A Level of Confidence

The Commission’s recent update to the Waste Confidence Decision and Rule, published December 23 in the Federal Register, has been in the news lately. Many of the reports have misstated or misunderstood the meaning of the update and how it affects nuclear power plants. This post will provide a short history of Waste Confidence, a summary of the changes and a brief response to some of the most common misconceptions.

Waste Confidence generally refers to two documents: the Waste Confidence Decision and a corresponding Rule. The Decision provides the basis for the Rule and includes a number of generic safety and environmental findings. The Rule is a generic finding by the NRC that there will not be significant environmental impacts from storing spent fuel after a nuclear power plant’s operating license expires. (The term “generic” here means that it is not site specific.)

Waste Confidence stems from two federal court cases that set out the NRC’s obligations for safely storing and disposing of spent nuclear fuel and other high-level waste under the Atomic Energy Act (AEA) and the National Environmental Policy Act (NEPA). The AEA requires the NRC to establish standards governing the civilian use of nuclear material and facilities; NEPA directs federal agencies to evaluate the environmental impacts of major federal actions, such as licensing a nuclear power plant.

The 1984 Waste Confidence Decision included five findings that evaluated the technical feasibility of a repository and the long-term safety and feasibility of storing spent fuel. These findings satisfied the decisions in the cases mentioned above and formed the basis for the Waste Confidence Rule.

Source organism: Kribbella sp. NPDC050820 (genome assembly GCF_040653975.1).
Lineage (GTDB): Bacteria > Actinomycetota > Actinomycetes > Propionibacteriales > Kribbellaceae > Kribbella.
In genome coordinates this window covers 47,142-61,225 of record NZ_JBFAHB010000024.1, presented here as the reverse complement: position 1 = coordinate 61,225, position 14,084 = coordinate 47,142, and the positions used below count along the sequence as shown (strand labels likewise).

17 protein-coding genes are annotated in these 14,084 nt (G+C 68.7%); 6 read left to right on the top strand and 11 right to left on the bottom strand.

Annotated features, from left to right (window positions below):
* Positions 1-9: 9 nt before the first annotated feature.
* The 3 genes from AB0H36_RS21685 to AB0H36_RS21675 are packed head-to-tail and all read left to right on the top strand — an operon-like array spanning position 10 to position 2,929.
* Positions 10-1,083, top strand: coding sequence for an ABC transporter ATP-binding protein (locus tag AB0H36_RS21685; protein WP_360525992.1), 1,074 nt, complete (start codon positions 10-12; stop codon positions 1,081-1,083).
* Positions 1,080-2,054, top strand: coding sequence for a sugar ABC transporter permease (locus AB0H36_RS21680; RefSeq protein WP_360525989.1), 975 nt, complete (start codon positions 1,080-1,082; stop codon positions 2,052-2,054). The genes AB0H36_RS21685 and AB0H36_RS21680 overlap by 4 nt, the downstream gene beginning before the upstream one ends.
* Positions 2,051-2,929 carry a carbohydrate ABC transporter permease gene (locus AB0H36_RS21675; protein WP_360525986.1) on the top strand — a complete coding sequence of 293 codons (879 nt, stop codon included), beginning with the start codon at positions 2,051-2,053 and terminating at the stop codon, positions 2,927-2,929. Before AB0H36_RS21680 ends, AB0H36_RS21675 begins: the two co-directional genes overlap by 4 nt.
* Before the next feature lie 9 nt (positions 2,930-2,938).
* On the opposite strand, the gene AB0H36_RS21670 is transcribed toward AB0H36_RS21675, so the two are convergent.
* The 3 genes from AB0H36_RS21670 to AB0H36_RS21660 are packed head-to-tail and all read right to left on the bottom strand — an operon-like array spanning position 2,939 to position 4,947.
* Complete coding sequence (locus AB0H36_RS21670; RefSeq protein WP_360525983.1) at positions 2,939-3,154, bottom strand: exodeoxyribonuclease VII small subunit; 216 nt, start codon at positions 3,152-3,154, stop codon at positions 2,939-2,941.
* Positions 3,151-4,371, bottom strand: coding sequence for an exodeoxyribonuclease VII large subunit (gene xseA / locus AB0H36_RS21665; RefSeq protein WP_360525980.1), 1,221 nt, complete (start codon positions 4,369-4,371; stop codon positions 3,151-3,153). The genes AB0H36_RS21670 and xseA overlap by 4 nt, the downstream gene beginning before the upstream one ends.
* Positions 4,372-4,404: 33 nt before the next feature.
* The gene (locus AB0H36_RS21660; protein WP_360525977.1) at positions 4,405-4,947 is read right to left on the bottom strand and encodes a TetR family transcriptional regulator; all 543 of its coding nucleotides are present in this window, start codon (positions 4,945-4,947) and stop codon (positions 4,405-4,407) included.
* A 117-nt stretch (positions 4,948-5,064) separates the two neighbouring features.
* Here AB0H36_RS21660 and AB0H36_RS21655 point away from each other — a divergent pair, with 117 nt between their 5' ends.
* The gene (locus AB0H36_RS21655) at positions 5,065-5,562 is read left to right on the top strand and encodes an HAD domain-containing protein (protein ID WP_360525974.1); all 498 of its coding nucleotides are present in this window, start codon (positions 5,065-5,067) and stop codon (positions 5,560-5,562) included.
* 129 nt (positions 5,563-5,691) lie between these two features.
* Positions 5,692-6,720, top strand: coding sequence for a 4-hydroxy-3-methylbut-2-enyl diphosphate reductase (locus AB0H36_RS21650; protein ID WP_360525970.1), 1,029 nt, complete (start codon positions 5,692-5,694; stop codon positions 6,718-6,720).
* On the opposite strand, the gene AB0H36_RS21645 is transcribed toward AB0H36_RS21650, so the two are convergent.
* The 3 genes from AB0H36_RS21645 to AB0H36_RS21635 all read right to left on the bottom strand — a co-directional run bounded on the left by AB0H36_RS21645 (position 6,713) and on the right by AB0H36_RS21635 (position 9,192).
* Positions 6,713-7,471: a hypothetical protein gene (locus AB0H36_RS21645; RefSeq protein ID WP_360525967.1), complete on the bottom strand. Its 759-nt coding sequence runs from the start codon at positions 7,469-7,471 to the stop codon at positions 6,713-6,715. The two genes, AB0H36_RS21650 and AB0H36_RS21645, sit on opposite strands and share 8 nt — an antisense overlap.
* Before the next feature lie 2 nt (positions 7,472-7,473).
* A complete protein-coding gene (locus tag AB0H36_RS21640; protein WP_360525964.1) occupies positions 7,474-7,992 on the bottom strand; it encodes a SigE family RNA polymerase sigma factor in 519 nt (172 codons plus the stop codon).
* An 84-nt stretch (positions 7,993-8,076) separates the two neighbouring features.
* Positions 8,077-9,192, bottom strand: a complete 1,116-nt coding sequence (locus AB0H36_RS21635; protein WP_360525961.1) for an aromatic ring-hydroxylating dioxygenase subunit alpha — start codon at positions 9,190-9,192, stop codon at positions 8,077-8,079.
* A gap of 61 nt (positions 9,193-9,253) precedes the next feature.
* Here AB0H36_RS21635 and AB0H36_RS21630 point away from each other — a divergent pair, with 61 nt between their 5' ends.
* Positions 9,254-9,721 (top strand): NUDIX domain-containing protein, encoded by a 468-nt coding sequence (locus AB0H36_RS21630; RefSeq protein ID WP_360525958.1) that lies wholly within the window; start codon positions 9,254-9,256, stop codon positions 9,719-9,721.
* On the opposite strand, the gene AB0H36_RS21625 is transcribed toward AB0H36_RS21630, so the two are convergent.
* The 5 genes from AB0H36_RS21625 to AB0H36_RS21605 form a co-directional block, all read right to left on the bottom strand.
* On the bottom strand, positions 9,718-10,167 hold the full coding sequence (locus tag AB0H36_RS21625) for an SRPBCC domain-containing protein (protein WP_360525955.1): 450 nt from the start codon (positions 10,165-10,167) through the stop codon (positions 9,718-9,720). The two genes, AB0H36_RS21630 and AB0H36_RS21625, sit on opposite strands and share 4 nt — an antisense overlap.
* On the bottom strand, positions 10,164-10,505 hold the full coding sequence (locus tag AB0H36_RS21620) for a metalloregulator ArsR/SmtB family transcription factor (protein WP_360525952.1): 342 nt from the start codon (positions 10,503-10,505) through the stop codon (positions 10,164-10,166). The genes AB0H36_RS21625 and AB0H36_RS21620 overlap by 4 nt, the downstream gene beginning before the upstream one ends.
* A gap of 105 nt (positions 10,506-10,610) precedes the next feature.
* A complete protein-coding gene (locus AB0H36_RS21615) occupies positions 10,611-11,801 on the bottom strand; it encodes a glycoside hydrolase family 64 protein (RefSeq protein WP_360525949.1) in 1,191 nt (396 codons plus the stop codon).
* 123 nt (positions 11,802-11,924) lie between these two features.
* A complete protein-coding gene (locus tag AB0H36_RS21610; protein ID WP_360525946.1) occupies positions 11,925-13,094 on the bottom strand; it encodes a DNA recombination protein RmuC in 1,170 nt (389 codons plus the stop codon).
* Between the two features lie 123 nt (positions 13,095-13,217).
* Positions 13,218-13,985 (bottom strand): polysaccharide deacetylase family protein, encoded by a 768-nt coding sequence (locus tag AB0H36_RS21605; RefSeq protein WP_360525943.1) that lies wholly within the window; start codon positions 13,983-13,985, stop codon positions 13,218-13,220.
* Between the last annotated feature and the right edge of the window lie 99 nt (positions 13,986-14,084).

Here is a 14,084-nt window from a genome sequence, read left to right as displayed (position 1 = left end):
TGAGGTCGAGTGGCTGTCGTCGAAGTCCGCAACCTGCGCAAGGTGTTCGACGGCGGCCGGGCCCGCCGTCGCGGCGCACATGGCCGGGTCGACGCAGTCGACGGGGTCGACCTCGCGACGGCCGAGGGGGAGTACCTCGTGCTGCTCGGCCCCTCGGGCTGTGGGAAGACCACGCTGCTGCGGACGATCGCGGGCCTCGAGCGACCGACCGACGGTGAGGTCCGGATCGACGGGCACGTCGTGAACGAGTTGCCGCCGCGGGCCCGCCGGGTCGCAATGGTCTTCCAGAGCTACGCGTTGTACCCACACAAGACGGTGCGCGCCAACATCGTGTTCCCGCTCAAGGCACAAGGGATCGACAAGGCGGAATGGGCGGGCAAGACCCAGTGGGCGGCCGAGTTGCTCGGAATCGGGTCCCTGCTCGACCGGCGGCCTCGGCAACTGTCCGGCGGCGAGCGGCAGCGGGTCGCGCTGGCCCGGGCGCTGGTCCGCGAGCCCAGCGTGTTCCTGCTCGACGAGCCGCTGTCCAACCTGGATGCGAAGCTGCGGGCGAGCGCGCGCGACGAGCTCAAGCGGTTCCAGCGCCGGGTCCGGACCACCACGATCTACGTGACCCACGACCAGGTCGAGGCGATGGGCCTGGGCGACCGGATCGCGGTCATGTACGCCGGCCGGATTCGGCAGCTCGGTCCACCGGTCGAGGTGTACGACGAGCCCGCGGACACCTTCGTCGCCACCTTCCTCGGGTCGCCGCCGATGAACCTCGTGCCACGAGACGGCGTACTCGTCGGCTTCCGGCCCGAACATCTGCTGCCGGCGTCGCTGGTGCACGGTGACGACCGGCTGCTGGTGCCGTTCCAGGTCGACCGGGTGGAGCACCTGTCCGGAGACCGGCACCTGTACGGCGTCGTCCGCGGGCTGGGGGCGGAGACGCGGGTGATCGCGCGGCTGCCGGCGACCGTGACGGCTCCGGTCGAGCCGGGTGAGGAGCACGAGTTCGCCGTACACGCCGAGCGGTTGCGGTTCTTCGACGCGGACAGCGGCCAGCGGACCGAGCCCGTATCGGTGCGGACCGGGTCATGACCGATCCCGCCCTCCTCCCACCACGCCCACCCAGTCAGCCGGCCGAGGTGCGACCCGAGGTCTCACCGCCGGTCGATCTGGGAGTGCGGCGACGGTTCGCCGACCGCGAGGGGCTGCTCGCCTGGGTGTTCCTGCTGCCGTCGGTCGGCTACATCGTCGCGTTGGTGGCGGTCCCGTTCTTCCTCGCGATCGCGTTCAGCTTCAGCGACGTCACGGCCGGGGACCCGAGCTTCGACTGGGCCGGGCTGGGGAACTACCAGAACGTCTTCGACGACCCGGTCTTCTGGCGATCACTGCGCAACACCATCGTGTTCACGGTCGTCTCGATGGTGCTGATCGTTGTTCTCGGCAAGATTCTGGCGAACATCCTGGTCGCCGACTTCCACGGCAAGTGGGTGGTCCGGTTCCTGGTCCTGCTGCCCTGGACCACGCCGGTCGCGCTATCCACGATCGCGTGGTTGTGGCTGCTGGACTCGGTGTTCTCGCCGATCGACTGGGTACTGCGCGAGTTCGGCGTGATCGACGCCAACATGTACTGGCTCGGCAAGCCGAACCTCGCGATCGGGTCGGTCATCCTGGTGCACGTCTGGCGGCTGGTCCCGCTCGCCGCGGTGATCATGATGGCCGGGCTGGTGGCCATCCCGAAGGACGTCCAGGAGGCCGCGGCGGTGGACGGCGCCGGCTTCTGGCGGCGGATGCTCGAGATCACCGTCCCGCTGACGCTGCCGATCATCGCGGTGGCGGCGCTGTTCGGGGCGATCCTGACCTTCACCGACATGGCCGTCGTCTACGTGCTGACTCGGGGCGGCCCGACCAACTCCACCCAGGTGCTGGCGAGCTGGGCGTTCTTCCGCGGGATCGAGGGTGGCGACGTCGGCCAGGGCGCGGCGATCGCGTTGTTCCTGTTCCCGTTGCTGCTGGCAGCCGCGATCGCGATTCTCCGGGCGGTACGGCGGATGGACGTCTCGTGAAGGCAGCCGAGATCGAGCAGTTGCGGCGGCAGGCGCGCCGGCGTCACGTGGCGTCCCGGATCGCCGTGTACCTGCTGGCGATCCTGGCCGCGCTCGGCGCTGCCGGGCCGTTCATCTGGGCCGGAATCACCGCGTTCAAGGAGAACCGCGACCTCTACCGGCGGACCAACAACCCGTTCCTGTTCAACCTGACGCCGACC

The Waste Confidence Decision and Rule have been amended twice since 1984. The most recent revision removed a date when a repository would be expected to be available for long-term disposal of spent fuel and evaluated the environmental effects of “at least 60 years” of spent fuel storage after the end of a reactor’s license.

A common misconception is that the update authorizes the continued licensing of nuclear power plants and the long-term storage of spent fuel. Rather, the update looks at only a small part of the NEPA analysis that needs to be completed before the Commission can decide on an application for a new nuclear power plant or spent fuel storage facility. Any licensing decision issued by the Commission must be based on a comprehensive NEPA analysis, and the update alone is not sufficient to meet this obligation.

Another common misconception is that the NRC has approved extended storage of spent fuel at reactor sites for the next 100 years or so. The update says the NRC has made a generic finding that the spent fuel can be stored safely for at least 60 years, if necessary. This generic finding is needed to respond to the NRC’s legal obligations under the AEA and NEPA and does not make any site-specific findings or authorize storage at any specific location. Individual sites would still need to apply for approval to construct and operate storage facilities.

I hope that this helps provide some background on the Waste Confidence update and its history. I look forward to responding to your comments and questions on this complicated issue.

Tison Campbell
NRC Attorney